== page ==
Where pest infestations do occur these must be dealt with immediately. Treatments with chemicals, physical or biological agents must be carried out in such a way that they do not pose a threat to the safety or suitability of food. Continuous destruction of flying insects can be achieved using electric fly traps with ultra-violet lamps. Manufacturers' instructions on their location, cleaning and replacement of lamps should be followed. Where used, baits must be clearly identified and dated and kept away from foodstuffs that could be contaminated.


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When building your new food premises, it is essential that prior approvals are taken from the Food Control Department. By obtaining all the required approvals before starting the design and construction, you can reduce the possibility of expensive mistakes. Some important considerations to take into account when you are looking for a suitable premises:


  • Are the premises within an area designated for food production?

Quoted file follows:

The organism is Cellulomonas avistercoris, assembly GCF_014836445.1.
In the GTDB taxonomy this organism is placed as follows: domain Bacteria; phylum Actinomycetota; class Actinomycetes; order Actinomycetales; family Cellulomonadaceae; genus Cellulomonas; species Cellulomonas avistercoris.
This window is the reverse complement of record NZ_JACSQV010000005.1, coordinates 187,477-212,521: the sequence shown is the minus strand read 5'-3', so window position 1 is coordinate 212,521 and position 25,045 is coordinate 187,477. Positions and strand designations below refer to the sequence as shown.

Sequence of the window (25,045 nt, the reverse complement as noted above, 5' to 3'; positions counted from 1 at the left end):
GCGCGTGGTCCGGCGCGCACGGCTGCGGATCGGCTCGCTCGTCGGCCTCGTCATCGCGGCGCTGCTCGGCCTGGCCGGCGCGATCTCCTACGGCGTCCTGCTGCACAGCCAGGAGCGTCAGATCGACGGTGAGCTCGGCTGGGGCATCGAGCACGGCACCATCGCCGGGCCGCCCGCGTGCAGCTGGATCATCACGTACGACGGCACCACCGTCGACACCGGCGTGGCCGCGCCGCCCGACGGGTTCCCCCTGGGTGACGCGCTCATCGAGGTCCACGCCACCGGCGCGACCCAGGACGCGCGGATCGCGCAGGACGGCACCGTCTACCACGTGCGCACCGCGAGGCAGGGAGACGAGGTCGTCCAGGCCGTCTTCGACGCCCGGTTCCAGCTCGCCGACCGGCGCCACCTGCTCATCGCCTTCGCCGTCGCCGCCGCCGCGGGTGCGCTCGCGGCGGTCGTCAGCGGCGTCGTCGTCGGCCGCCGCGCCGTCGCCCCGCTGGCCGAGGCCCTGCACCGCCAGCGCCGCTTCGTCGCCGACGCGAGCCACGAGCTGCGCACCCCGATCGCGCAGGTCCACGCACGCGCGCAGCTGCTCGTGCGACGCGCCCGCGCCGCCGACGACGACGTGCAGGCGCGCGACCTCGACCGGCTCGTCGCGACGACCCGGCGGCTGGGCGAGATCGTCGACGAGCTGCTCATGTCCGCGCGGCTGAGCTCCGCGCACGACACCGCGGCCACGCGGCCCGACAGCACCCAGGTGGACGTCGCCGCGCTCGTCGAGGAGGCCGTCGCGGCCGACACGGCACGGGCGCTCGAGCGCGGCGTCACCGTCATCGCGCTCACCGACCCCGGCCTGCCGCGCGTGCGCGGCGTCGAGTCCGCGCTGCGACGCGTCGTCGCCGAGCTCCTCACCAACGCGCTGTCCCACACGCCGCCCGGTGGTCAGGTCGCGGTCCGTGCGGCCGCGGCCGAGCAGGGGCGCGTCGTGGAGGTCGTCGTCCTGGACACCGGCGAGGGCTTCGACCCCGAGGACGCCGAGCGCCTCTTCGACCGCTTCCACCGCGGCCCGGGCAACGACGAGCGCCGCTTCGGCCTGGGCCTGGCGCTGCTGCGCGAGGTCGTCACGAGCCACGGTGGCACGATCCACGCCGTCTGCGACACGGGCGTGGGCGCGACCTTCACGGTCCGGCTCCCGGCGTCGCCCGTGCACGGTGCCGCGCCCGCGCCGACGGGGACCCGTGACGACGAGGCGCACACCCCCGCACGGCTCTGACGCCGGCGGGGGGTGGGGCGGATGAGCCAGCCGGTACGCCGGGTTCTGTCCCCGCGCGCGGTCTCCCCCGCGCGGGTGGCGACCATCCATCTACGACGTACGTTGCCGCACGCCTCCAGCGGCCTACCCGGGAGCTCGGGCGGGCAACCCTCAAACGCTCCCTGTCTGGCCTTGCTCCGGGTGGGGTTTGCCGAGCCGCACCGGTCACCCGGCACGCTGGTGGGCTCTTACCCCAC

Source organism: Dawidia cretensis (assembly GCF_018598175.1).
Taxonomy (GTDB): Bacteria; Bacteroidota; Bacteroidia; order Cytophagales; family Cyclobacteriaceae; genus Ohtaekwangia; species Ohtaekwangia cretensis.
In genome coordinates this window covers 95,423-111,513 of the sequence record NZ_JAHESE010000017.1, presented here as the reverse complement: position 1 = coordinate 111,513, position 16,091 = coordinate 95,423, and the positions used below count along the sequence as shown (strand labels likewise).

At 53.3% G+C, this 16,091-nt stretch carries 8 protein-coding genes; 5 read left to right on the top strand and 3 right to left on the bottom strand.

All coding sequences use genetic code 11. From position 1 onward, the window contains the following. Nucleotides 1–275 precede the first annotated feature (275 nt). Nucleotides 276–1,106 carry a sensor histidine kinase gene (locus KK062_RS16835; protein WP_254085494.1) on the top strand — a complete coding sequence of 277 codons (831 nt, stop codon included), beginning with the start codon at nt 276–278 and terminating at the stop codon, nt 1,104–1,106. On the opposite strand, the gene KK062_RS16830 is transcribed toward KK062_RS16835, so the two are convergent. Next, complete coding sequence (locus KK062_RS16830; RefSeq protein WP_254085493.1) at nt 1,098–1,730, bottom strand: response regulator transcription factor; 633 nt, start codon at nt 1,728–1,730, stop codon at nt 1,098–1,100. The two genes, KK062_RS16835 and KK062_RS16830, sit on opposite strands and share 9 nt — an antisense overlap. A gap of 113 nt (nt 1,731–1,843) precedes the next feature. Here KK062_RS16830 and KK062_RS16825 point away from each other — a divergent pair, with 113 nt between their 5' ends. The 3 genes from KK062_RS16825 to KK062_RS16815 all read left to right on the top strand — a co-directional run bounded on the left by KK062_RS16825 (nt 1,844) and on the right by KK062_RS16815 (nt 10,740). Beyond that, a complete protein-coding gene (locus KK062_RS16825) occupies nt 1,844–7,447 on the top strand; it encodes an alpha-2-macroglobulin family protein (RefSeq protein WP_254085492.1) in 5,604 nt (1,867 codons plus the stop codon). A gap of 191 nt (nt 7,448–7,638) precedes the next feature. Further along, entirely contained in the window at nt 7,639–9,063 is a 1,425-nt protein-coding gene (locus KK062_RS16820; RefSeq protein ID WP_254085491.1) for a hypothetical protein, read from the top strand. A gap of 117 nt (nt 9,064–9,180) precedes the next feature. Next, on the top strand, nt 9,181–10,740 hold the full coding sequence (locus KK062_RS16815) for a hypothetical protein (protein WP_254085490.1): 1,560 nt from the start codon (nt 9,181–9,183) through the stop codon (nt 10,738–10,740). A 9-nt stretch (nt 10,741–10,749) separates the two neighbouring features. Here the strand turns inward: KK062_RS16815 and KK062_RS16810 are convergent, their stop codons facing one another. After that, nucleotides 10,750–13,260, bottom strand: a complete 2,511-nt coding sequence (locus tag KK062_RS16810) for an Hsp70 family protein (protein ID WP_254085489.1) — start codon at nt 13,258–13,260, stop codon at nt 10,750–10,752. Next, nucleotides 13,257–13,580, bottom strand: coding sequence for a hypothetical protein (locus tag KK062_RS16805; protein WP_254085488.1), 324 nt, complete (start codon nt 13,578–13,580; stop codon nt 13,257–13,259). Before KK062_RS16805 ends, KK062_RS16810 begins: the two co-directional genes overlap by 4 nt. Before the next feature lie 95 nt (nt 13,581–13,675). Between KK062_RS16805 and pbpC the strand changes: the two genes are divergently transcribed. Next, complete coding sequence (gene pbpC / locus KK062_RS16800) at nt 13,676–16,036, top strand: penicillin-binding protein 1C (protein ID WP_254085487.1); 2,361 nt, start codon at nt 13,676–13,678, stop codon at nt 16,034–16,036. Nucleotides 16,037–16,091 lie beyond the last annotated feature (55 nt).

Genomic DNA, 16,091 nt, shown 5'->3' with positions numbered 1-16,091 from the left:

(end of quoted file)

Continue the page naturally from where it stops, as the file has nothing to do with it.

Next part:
• What kind of food processing do you intend to carry out?
  • Is the space big enough to cater to your intended activities? How about future plans for expansion?
  • How many people are you planning to employ?
  • What kind of items do you have in the menu?

What are the approvals that I require when I open a food establishment?

Site approval:


Food establishments must be constructed in a suitable area that is protected from sources of contamination. Site approval should be taken from the department of Economic Development in Dubai before making the layout and the plan.


Plans and design approval


Plans of the building must be approved by the Food Control Department when you design, build a new or existing food premise. The plans allow the Department to assess the proposed food premises before building starts. This saves architects, developers, and food businesses time and money. Assessment of the plans is called ‘design approval’. Before building or renovation starts, a copy of all plans drawn to scale must be submitted at the Food Control Department office in Al Tawar and approved.